Established in 2002, Vagantes is North America’s largest and most successful Medieval Studies conference for graduate students of medieval studies. Much like the clergy students and minstrels of the Middle Ages who adopted nomadic lifestyles, this conference adopts their wandering spirit by being hosted by a different unviersity each year. The event is organized entirely by graduate students and seeks to provide junior scholars from all disciplines the opportunity to discuss their reserach on any aspect of Medieval Studies.

In keeping with its ission, Vagantes never charges a registration fee, but you can register for the conference and find more observation on their website: http://vagantesconference.org/

vagantes poster

All events will take place in the Great Hall of the Centre for Medieval Studies unless otherwise noted. (Lillian Massey Building, 3rd Floor, 125 Queen’s Park)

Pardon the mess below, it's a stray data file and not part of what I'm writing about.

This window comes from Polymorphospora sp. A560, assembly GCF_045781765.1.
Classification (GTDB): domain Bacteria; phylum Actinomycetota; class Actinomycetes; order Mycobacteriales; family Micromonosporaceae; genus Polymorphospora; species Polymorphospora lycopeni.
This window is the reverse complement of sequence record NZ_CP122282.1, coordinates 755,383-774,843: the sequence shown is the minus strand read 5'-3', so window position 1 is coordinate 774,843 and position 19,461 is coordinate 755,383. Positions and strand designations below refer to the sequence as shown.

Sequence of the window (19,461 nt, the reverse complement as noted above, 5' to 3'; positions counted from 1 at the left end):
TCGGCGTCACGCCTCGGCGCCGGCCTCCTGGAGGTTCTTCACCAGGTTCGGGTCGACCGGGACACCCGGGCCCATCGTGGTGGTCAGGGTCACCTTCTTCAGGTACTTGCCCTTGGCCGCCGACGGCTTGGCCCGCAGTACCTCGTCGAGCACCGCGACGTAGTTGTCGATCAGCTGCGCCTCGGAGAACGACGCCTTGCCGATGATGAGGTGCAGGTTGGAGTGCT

Thursday, March 21

8:30-9:00- Breakfast and Registration

9:00-9:30 – Introductory Remarks

9:30-11:00 – Session One: Imagined and Created Histories 

                    Moderated by Alison More

Imagined Pasts: Reconstructing Ottoman Harem Narratives

Kortney Stern (Indiana University, Bloomington)

Stories of the Maccabees in Nicholas Trevet’s Les Cronicles

Jonathan Brent (University of Toronto)

Identity and Reception of the Byzantine Croce degli Zaccaria 

Caitlin Mims (Florida State University)

11:00-12:00- Tour of the Pontifical Institute of Medieval Studies Library